Lots of things were on the move.

Ronald Chesney was touring the country with top musical artists, and Larry Adler was performing in the USA and around the world. He did his own concert at the Royal Albert Hall just after Ronald Chesney.

Tommy Reilly had been interned in a prisoner of war camp at the start of the war, when he was studying violin in Germany.

He spent time developing his technique on the chromatic harmonica. He returned when the war was over and started playing harmonica in Music Hall and on the BBC.

Tommy Reilly had been interned in a prisoner of war camp at the start of the war, when he was studying violin in Germany. He spent time developing his technique on the chromatic harmonica. He returned when the war was over and started playing harmonica in Music Hall and on the BBC.

Max Geldray had escaped to the UK from Holland at the start of the war and joined the Dutch Brigade of the British Army. He began playing in London jazz clubs in his spare time and even played in a concert for the Queen at Windsor in 1942. After the war he continued to find some work in clubs but his big break was just round the corner.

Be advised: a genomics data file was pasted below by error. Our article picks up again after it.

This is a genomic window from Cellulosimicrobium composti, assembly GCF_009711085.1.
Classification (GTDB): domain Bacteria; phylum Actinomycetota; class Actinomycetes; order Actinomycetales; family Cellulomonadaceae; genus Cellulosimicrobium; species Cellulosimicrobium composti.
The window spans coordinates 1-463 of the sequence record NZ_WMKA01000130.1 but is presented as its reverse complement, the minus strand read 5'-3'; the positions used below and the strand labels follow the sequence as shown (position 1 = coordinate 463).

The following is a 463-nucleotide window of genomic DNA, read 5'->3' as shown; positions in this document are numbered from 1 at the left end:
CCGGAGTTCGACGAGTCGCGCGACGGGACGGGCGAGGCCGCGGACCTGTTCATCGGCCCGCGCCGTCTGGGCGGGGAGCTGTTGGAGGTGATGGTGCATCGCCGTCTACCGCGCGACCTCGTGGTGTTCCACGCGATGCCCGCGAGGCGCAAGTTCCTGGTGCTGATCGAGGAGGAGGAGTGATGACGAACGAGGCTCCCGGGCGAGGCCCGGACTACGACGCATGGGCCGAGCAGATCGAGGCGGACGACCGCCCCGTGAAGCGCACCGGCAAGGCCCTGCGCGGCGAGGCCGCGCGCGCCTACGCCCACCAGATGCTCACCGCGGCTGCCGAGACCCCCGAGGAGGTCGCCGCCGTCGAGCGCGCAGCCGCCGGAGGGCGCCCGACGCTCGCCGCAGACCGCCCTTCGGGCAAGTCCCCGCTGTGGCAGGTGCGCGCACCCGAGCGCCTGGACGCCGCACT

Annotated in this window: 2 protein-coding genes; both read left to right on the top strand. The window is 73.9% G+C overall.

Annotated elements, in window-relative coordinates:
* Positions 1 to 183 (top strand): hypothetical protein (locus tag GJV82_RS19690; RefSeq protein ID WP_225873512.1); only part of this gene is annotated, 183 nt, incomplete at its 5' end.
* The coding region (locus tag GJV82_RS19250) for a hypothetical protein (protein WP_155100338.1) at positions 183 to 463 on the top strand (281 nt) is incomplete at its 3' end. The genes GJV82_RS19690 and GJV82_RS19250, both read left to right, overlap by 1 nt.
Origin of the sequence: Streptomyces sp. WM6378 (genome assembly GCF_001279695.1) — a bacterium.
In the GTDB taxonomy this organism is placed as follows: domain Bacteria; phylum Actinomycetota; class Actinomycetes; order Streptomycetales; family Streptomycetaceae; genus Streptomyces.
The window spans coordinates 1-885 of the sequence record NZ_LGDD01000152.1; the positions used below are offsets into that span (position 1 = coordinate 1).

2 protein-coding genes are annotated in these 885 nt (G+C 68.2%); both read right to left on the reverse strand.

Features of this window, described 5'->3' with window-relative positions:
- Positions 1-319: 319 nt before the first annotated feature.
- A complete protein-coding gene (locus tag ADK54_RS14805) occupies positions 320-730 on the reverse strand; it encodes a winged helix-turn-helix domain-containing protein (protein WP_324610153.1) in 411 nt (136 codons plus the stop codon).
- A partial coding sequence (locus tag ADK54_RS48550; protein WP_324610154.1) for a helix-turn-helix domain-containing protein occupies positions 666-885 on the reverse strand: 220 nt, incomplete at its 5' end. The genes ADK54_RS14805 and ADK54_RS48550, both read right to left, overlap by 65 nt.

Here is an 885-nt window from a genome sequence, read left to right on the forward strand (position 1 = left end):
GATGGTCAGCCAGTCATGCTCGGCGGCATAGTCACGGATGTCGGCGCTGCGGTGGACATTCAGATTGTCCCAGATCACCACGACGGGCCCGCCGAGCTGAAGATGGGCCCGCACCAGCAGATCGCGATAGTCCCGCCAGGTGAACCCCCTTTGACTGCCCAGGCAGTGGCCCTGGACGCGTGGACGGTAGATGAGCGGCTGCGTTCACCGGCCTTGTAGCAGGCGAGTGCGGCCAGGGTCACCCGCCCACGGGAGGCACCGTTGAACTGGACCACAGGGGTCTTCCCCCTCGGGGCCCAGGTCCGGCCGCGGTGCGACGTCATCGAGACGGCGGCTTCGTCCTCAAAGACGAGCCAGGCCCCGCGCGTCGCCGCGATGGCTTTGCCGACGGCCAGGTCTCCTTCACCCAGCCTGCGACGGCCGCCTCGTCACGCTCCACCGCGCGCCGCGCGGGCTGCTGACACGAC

After the war Morton Fraser advertised for harmonica players and started the Morton Fraser Harmonica Gang with demobbed soldiers.

Eric York, Jimmy Prescott and Henry Leslie (aka Cedric/Les Henry) got together after leaving the Army and formed the Monarchs (later The Three Monarchs), initially as a straight act. The comedy came later.

Larry Adler blacklisted in the USA

The clouds were gathering for Larry Adler. He was blacklisted by the US House Un-American Activities Committee (HUAC) in 1947 along with many others in show business. This prevented him from working in America, which led to him moving with his family to live in the UK where he was much more appreciated.

The Golden Age of the Harmonica was about to start…


Back to History of HarmonicaUK home index page.

Forward to The History of HarmonicaUK – Part 3

The History of HarmonicaUK (Part 1, 1930-1947)